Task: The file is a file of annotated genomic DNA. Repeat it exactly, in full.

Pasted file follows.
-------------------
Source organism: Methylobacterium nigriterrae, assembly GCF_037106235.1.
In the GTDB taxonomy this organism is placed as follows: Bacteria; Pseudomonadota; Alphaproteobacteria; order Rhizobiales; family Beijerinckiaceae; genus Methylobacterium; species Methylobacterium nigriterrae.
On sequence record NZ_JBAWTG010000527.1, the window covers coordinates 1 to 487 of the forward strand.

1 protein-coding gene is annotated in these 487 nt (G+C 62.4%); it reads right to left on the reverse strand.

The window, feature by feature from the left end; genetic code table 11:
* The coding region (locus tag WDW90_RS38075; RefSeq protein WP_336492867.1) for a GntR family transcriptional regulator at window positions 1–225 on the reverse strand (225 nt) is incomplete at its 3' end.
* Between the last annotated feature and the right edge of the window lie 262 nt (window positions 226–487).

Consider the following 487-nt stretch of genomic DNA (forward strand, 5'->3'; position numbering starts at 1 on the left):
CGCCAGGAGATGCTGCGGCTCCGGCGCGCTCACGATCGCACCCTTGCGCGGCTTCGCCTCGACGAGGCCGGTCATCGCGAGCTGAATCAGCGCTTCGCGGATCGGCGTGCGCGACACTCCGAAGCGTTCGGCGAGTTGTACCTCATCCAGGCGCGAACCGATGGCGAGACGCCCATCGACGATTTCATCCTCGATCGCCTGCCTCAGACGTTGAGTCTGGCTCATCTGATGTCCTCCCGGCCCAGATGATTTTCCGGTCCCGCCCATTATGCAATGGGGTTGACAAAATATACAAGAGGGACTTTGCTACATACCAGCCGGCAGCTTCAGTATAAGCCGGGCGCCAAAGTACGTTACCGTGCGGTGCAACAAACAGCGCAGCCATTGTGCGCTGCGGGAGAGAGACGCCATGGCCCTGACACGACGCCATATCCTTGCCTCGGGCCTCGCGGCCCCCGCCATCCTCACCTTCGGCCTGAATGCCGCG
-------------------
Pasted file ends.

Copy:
Source organism: Methylobacterium nigriterrae, assembly GCF_037106235.1.
In the GTDB taxonomy this organism is placed as follows: Bacteria; Pseudomonadota; Alphaproteobacteria; order Rhizobiales; family Beijerinckiaceae; genus Methylobacterium; species Methylobacterium nigriterrae.
On sequence record NZ_JBAWTG010000527.1, the window covers coordinates 1 to 487 of the forward strand.

1 protein-coding gene is annotated in these 487 nt (G+C 62.4%); it reads right to left on the reverse strand.

The window, feature by feature from the left end; genetic code table 11:
* The coding region (locus tag WDW90_RS38075; RefSeq protein WP_336492867.1) for a GntR family transcriptional regulator at window positions 1–225 on the reverse strand (225 nt) is incomplete at its 3' end.
* Between the last annotated feature and the right edge of the window lie 262 nt (window positions 226–487).

Consider the following 487-nt stretch of genomic DNA (forward strand, 5'->3'; position numbering starts at 1 on the left):
CGCCAGGAGATGCTGCGGCTCCGGCGCGCTCACGATCGCACCCTTGCGCGGCTTCGCCTCGACGAGGCCGGTCATCGCGAGCTGAATCAGCGCTTCGCGGATCGGCGTGCGCGACACTCCGAAGCGTTCGGCGAGTTGTACCTCATCCAGGCGCGAACCGATGGCGAGACGCCCATCGACGATTTCATCCTCGATCGCCTGCCTCAGACGTTGAGTCTGGCTCATCTGATGTCCTCCCGGCCCAGATGATTTTCCGGTCCCGCCCATTATGCAATGGGGTTGACAAAATATACAAGAGGGACTTTGCTACATACCAGCCGGCAGCTTCAGTATAAGCCGGGCGCCAAAGTACGTTACCGTGCGGTGCAACAAACAGCGCAGCCATTGTGCGCTGCGGGAGAGAGACGCCATGGCCCTGACACGACGCCATATCCTTGCCTCGGGCCTCGCGGCCCCCGCCATCCTCACCTTCGGCCTGAATGCCGCG